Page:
Explorer of the Week: Emily Ainsworth

Emily Ainsworth was so determined to travel and photograph the world that she worked multiple odd jobs, even scrubbing toilets to follow her dream. Her fascination with the human spirit brought her to photograph spiritual life on the Ganges, the Hutong maze of Beijing, and nomads in Mongolia. “I find it compelling how, working as a photographer and anthropologist gives me the potential to visit anywhere, and meet anyone in the world,” Ainsworth says. In 2011, with her National Geographic grant, she joined a Mexican circus as a dancer, documenting and participating in this world of  magic and masquerade.

What project are you working on now?
I’ve submitted an expedition proposal to record the last few months of a magician’s colony in India, before it is demolished. The lives and the realities of travelling and street performers all over the world have a lot in common, from the heirs of Soviet-sponsored gymnastic miracles in Eastern Europe, to the illusionists making magic on the streets of Delhi, to the blood, sweat, and glitter of Mexico’s circus industry. I hope, long term, to be able to document these existences on an international scale.

If you could trade places with one explorer at National Geographic, who would it be and why?
I wouldn’t trade the experiences and opportunities I’ve had with National Geographic with anyone—I am so grateful for them. That said, I think that Wade Davis’s work is powerful and important, and he writes beautifully.

What do think you National Geographic explorers will be exploring in a hundred years?
I’m certain that there will be trips to Mars and beyond. Aside from this, the world and our understanding of it has always changed throughout human history. There has never, and will never, be any danger of us running out of new discoveries.

What’s the biggest surprise you’ve discovered in your field of work?
In the circus, surprise is a common currency. I learnt that if I wanted to fit in, then I had to pretend to be unimpressed when a dog started dancing salsa, or when a five-year-old contorted herself into a complex knot. I saw feats of superhuman strength and ability, and privately I was amazed to discover how capable and resilient the human body is. Learning that gravity is a law made to be disobeyed was a lesson for life.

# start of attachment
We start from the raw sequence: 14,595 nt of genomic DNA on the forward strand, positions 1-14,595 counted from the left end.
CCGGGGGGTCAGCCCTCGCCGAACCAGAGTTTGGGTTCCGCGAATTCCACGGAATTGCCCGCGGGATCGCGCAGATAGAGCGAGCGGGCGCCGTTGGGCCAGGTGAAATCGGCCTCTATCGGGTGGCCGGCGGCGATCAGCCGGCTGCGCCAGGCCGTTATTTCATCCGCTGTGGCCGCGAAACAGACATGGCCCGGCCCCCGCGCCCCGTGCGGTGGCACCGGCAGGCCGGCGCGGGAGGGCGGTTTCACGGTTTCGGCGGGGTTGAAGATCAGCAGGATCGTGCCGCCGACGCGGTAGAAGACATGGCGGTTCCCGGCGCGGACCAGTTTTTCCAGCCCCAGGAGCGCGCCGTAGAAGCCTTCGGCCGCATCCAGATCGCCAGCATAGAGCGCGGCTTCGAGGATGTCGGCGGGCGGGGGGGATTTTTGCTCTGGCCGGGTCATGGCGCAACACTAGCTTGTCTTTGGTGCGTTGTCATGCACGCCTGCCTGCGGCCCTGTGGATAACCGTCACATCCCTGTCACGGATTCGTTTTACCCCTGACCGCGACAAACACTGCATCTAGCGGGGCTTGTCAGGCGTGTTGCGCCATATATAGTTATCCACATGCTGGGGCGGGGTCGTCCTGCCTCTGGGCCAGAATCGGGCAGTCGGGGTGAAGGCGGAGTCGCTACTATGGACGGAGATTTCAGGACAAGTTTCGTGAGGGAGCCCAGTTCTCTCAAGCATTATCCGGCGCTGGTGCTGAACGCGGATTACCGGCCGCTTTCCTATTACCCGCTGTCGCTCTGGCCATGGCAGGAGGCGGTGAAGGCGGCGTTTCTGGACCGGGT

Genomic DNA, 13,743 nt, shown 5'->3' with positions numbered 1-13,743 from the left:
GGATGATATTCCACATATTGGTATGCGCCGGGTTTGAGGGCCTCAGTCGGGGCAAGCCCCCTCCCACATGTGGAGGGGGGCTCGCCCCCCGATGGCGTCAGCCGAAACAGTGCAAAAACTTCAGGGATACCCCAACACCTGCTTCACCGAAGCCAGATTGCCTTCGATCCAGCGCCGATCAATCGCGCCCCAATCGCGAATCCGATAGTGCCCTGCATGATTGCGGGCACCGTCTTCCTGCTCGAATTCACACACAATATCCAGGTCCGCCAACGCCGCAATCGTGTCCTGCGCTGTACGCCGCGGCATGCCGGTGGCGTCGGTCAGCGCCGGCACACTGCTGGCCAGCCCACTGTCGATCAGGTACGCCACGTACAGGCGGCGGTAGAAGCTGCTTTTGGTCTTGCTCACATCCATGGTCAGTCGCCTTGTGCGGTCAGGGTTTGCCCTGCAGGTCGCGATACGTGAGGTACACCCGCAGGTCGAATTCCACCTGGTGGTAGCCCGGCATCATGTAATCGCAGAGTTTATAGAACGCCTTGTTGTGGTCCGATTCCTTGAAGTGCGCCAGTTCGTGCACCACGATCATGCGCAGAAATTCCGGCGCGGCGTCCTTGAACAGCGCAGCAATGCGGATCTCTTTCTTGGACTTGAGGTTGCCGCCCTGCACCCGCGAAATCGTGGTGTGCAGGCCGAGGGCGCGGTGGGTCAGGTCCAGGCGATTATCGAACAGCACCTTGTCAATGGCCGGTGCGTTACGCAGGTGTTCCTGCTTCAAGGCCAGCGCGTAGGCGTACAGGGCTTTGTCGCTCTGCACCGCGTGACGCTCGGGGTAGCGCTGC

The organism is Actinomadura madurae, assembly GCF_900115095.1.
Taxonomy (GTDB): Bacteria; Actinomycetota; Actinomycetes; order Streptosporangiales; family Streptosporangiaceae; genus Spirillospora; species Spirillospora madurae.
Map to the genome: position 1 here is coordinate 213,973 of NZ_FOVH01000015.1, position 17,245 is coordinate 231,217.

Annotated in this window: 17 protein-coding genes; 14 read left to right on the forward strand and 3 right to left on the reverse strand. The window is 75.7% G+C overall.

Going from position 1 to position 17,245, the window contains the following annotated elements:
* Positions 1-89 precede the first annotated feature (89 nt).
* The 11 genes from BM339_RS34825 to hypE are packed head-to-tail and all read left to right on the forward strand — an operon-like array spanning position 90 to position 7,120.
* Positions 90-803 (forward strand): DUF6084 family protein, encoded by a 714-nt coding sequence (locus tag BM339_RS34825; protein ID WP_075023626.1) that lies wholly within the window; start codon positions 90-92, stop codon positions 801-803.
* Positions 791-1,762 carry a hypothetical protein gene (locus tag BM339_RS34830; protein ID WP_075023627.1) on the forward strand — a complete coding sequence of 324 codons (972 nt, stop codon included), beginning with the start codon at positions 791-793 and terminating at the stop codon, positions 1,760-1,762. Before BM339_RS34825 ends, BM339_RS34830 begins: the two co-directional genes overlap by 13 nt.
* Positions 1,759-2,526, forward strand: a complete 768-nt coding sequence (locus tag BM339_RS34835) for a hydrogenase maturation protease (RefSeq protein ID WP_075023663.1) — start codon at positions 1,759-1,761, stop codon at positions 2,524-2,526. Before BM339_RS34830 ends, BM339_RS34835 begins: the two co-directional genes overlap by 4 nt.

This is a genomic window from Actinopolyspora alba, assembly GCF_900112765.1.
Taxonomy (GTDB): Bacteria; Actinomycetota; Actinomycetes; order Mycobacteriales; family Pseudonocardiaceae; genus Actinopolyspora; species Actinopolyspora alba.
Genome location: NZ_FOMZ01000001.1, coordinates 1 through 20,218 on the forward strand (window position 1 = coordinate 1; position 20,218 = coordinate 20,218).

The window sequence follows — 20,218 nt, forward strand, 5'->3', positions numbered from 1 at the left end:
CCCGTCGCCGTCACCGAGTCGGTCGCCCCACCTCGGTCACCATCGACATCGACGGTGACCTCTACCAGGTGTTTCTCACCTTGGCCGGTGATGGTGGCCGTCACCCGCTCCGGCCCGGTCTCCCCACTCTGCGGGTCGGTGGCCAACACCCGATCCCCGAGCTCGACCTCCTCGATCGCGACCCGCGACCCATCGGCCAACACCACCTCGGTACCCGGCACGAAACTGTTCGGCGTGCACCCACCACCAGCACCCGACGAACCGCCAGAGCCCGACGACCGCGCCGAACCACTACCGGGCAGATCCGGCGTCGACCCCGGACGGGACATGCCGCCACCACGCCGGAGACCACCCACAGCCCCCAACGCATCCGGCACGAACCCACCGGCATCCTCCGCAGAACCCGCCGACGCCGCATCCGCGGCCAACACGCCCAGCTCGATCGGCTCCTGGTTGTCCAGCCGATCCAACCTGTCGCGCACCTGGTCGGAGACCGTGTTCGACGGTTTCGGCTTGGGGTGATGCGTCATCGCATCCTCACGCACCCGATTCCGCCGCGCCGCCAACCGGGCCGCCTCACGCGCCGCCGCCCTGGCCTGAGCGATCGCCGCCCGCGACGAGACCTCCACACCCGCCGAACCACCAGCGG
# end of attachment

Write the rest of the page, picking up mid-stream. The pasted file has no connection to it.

Have you ever been lost? How did you find yourself?
I’m always lost—I can’t get more than five minutes from my front door without having to beg someone for a pointer in the right direction. I’ve found that it’s a big advantage whenever I’ve been on an expedition; I never fuss about where I am because I’ve learnt that people will always help.

Sketch of Ainsworth in the field, by Emily Ainsworth
Sketch of Ainsworth in the field, by Emily Ainsworth


What one item do you always have with you?
I try very hard not to leave home without my keys and camera.

What are you reading?
Waterlog, Roger Deakin’s personal account of his swims through Britain’s wild fens and streams and whirlpools. It is the most eccentric and evocative travel writing. He is completely unfazed by ‘private property’ signs or threats of sewage or bumptious wardens with weapon dogs. My hero.

What is your favorite food?
Chocolate. I’m counting the days until I get to unwrap Easter eggs again.

What are you listening to?
The Spice Girls—I’ve got the Olympic Closing Ceremony playing on the telly. When I was 11, me and my friends spent every lunch break fighting about who would get to play Geri in her Brit dress. Boris Johnson (Mayor of London) is whipping out his best moves in the crowd.

If you were to meet your eight-year-old self, what would you say?
“Give up on learning the recorder immediately!”

I wouldn’t bother with any of the ‘follow your dreams’ motivational speeches. When you’re eight years old, that’s just instinct—you know that anything is possible.

If you won the lottery, what would you buy? Where would you travel?
Driving lessons, an even better camera, plus the obligatory bath full of champagne, and all the caviar in Russia. I have vandalised my atlas in dreaming of Bhutan (the lottery is the only way I could afford a visa), the Spice Islands, Nicaragua, the Himalaya, the salt mines of Timbuktu, the wild west of Turkey, and of Bolivia and Brazil. I would also spend a lot of time in Mexico. Given that I didn’t win Friday night’s Euromillions Jackpot, and that the odds are against me, I’m going to have to go to all of these places regardless.

If you were a baseball player and came up to bat, what song would be played?
“Beat It” by Michael Jackson

See Michael Jackson perform “Beat It”:

Do you have a hidden talent?
What with the need to fight off the recession, I’m flaunting any talent I have with the hope of paying the bills. I can swear fluently in Slovakian and Mongolian though, and given that I don’t get the chance to practice too often, and that it’s never going to earn me much money, I suppose it counts as hidden…

What is your favorite National Geographic photograph?
It’s impossible to choose! I am a huge fan of David Alan Harvey’s work.

What is your favorite National Geographic article?
I got hooked on National Geographic when I picked up a copy at the dentist. It was running Eric Valli’s story on salt caravans in the Himalaya. His adventures are extraordinary.

If you were to bring back one species of animal that has gone extinct, what would it be?
A diplodocus. If I could have a subspecies as well, then I’d resurrect Lonesome George, the last Pinta giant tortoise in the Galápagos, who died in June, aged 100.

Photograph by Andre Camara
Photograph by Andre Camara



Meet the Author
Amy Bucci is a web producer for National Geographic. Her projects mainly cover National Geographic explorers, grantees and initiatives.